Curiosity
Image Credit: NASA/JPL-Caltech

Named for the Roman god of war, our red-tinged planetary neighbor continually draws our fascination. In fiction, Mars

is often the source of malevolent alien invaders. In space exploration, it’s an important destination for NASA rovers—such as Curiosity, which landed on Mars earlier this month.

Of all the things we learn about Mars through the rovers, nothing seems to grab public attention like hints of water. Although the research is exciting, RTB astronomer Hugh Ross cautions that water on Mars does not guarantee the past (or present) existence of Martian life:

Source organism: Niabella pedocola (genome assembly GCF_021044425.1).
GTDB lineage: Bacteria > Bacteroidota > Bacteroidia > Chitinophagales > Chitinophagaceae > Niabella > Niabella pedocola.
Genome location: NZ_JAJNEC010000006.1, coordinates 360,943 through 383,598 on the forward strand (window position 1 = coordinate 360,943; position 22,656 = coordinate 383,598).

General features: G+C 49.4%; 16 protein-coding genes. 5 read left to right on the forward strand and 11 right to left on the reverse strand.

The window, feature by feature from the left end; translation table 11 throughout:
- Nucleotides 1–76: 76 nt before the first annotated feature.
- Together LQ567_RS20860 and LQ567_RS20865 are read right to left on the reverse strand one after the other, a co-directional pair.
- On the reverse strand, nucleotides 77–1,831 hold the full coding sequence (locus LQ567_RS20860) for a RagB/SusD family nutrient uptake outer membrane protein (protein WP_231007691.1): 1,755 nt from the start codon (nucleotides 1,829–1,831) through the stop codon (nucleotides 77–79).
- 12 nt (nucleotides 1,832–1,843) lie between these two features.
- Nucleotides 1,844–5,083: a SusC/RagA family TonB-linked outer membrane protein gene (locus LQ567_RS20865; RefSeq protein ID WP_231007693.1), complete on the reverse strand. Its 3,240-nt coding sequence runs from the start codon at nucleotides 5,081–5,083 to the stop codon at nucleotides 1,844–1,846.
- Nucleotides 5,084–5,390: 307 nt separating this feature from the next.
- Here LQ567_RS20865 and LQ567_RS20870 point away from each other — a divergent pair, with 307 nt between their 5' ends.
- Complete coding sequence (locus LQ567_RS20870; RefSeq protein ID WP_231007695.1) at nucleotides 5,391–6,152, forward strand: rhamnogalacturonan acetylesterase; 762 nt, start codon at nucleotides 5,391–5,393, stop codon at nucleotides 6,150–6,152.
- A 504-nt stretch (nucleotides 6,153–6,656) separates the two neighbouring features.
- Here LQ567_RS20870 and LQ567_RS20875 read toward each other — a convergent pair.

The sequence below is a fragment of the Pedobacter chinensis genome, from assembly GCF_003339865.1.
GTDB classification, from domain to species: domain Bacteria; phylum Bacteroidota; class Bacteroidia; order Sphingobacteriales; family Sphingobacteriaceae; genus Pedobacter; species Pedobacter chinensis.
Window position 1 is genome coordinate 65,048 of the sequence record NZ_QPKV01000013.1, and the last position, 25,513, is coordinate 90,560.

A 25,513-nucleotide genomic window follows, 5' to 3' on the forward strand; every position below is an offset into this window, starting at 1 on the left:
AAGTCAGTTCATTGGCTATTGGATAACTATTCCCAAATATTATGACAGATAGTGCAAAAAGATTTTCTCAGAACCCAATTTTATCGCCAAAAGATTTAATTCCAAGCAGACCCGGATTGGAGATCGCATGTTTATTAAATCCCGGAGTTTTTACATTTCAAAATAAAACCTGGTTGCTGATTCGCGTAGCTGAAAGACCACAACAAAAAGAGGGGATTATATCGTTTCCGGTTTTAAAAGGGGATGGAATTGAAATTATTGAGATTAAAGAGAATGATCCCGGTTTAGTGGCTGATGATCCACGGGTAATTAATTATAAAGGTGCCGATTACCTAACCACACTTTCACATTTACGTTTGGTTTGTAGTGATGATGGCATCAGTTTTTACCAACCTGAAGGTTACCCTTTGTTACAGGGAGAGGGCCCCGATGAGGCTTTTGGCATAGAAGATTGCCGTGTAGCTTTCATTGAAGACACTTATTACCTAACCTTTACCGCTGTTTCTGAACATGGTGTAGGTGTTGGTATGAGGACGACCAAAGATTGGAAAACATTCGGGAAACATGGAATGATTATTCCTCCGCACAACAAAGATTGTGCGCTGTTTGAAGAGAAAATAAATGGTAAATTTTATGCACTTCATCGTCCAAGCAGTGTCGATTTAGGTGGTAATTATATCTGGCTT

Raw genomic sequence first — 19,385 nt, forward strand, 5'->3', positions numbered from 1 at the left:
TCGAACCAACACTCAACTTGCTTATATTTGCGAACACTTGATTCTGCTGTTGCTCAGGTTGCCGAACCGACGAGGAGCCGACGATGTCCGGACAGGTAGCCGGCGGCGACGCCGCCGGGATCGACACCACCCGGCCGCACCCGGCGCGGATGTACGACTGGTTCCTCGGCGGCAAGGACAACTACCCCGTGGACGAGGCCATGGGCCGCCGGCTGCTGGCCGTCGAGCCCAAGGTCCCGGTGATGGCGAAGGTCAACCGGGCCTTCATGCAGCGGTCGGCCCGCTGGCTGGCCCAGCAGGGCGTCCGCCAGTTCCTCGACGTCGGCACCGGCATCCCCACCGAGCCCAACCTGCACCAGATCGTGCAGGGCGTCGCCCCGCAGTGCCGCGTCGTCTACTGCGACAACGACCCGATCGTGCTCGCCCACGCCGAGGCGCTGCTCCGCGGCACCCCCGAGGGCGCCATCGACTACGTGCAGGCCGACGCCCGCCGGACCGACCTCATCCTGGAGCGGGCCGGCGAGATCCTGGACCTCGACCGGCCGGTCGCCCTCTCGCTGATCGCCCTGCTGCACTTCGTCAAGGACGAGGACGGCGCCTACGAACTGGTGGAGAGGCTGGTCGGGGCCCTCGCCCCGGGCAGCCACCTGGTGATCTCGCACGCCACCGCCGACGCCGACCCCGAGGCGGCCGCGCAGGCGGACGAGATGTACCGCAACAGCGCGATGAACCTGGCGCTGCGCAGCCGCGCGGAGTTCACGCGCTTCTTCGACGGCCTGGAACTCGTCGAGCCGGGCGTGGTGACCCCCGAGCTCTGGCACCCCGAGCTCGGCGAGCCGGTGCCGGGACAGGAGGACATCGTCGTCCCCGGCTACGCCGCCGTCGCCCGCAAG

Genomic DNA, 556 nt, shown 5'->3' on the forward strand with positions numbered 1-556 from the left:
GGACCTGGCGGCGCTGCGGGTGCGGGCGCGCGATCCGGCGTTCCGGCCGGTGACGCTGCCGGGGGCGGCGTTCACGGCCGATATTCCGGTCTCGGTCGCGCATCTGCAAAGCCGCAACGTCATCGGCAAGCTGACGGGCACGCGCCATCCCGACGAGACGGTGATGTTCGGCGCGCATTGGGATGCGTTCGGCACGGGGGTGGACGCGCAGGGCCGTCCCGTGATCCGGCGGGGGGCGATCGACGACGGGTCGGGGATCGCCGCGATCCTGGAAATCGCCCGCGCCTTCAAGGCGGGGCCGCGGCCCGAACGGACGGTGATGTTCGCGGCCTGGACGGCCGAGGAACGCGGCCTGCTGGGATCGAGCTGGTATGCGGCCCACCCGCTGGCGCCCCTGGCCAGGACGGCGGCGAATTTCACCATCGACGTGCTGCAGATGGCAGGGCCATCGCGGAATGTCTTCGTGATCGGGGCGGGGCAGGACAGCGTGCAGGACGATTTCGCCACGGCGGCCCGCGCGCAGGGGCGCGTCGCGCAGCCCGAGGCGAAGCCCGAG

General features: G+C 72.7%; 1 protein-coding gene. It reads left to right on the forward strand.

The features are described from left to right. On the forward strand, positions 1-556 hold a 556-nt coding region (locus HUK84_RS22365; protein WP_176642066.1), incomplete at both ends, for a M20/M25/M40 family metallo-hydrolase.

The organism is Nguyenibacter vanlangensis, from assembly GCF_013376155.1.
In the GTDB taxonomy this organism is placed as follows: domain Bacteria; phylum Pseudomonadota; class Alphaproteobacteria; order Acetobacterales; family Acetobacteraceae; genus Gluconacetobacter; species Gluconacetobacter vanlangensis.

The ideological reason for the excitement is the popular (though illogical) notion that “liquid water means life.” While no one disputes the necessity of water for life, science has shown that liquid water is merely one of many requirements for life, not the only requirement.

Furthermore, water is actually one of the most abundant molecules in the universe—yet extraterrestrial life remains undetected. It seems the research is favoring Hugh’s point that it takes more than water to sustain living organisms.

Check out these RTB resources for ongoing coverage of the search for water on Mars and what it means for RTB’s creation model:

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— Maureen

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